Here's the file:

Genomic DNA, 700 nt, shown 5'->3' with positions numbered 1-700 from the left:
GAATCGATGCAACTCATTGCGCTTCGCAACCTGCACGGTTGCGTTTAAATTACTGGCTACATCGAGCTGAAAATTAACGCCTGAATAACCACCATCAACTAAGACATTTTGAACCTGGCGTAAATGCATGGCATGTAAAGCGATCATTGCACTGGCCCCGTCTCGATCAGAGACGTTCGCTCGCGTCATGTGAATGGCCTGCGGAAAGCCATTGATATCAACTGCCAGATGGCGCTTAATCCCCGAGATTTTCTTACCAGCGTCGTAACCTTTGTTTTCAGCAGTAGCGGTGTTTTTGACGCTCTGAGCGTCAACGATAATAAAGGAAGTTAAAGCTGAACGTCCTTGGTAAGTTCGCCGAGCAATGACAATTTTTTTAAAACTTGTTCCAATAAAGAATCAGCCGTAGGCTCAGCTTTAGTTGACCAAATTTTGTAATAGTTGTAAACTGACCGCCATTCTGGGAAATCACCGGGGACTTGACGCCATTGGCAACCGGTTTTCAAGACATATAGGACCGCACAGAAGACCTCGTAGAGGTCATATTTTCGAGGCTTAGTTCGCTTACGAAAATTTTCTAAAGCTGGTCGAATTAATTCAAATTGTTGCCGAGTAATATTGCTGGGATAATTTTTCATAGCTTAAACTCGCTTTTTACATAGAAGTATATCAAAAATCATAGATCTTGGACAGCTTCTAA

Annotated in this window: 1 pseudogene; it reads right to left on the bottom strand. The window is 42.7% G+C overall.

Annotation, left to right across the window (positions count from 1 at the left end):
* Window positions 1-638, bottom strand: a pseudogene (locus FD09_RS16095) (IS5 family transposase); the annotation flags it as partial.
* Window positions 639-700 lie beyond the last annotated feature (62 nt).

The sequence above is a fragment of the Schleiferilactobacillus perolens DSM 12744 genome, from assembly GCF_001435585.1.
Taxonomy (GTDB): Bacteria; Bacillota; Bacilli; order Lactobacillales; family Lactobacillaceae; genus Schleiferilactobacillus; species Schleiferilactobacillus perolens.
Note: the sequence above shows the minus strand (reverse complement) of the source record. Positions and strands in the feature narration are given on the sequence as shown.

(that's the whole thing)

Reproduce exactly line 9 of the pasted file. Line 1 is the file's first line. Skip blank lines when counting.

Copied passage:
Note: the sequence above shows the minus strand (reverse complement) of the source record. Positions and strands in the feature narration are given on the sequence as shown.